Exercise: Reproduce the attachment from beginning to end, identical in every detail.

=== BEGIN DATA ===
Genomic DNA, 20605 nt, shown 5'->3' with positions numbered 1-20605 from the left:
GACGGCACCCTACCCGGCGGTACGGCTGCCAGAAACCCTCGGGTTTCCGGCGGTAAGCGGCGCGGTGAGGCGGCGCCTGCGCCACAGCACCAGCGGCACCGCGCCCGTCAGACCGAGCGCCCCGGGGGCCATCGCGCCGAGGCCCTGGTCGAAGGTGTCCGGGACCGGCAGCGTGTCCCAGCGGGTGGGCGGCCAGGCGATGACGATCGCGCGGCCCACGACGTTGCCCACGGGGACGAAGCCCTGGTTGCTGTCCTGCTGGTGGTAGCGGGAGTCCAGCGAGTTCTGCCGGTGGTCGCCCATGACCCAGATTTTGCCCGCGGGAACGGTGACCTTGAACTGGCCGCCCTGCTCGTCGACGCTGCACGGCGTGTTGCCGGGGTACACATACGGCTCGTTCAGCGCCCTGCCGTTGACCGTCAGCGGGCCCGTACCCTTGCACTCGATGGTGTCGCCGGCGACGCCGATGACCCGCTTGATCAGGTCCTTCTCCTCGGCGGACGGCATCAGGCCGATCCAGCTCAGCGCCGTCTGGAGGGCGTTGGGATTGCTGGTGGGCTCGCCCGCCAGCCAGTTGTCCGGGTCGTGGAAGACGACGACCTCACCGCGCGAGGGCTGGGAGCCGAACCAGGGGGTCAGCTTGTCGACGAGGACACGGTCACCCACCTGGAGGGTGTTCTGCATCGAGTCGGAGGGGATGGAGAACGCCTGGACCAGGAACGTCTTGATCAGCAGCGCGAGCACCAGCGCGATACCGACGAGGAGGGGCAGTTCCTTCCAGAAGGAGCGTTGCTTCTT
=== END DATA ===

Genomic DNA, 20605 nt, shown 5'->3' with positions numbered 1-20605 from the left:
GACGGCACCCTACCCGGCGGTACGGCTGCCAGAAACCCTCGGGTTTCCGGCGGTAAGCGGCGCGGTGAGGCGGCGCCTGCGCCACAGCACCAGCGGCACCGCGCCCGTCAGACCGAGCGCCCCGGGGGCCATCGCGCCGAGGCCCTGGTCGAAGGTGTCCGGGACCGGCAGCGTGTCCCAGCGGGTGGGCGGCCAGGCGATGACGATCGCGCGGCCCACGACGTTGCCCACGGGGACGAAGCCCTGGTTGCTGTCCTGCTGGTGGTAGCGGGAGTCCAGCGAGTTCTGCCGGTGGTCGCCCATGACCCAGATTTTGCCCGCGGGAACGGTGACCTTGAACTGGCCGCCCTGCTCGTCGACGCTGCACGGCGTGTTGCCGGGGTACACATACGGCTCGTTCAGCGCCCTGCCGTTGACCGTCAGCGGGCCCGTACCCTTGCACTCGATGGTGTCGCCGGCGACGCCGATGACCCGCTTGATCAGGTCCTTCTCCTCGGCGGACGGCATCAGGCCGATCCAGCTCAGCGCCGTCTGGAGGGCGTTGGGATTGCTGGTGGGCTCGCCCGCCAGCCAGTTGTCCGGGTCGTGGAAGACGACGACCTCACCGCGCGAGGGCTGGGAGCCGAACCAGGGGGTCAGCTTGTCGACGAGGACACGGTCACCCACCTGGAGGGTGTTCTGCATCGAGTCGGAGGGGATGGAGAACGCCTGGACCAGGAACGTCTTGATCAGCAGCGCGAGCACCAGCGCGATACCGACGAGGAGGGGCAGTTCCTTCCAGAAGGAGCGTTGCTTCTT